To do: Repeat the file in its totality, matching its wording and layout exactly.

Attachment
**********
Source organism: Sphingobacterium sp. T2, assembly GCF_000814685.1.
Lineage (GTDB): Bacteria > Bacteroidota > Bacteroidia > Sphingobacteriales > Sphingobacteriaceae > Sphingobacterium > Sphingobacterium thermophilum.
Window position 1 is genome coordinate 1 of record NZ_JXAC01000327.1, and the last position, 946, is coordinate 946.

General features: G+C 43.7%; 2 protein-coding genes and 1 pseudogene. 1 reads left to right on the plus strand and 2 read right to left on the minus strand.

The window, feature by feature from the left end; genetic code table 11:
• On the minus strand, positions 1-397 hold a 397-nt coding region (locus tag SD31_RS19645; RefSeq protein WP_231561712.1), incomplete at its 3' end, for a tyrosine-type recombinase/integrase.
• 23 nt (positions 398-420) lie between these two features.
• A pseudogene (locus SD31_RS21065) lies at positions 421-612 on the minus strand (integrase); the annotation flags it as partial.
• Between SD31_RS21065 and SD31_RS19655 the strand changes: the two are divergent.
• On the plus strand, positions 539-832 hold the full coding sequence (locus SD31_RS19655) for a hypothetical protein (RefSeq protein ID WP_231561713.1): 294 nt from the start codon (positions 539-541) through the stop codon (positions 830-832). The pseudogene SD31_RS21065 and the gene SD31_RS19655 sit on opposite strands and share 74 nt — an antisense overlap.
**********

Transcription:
Source organism: Sphingobacterium sp. T2, assembly GCF_000814685.1.
Lineage (GTDB): Bacteria > Bacteroidota > Bacteroidia > Sphingobacteriales > Sphingobacteriaceae > Sphingobacterium > Sphingobacterium thermophilum.
Window position 1 is genome coordinate 1 of record NZ_JXAC01000327.1, and the last position, 946, is coordinate 946.

General features: G+C 43.7%; 2 protein-coding genes and 1 pseudogene. 1 reads left to right on the plus strand and 2 read right to left on the minus strand.

The window, feature by feature from the left end; genetic code table 11:
• On the minus strand, positions 1-397 hold a 397-nt coding region (locus tag SD31_RS19645; RefSeq protein WP_231561712.1), incomplete at its 3' end, for a tyrosine-type recombinase/integrase.
• 23 nt (positions 398-420) lie between these two features.
• A pseudogene (locus SD31_RS21065) lies at positions 421-612 on the minus strand (integrase); the annotation flags it as partial.
• Between SD31_RS21065 and SD31_RS19655 the strand changes: the two are divergent.
• On the plus strand, positions 539-832 hold the full coding sequence (locus SD31_RS19655) for a hypothetical protein (RefSeq protein ID WP_231561713.1): 294 nt from the start codon (positions 539-541) through the stop codon (positions 830-832). The pseudogene SD31_RS21065 and the gene SD31_RS19655 sit on opposite strands and share 74 nt — an antisense overlap.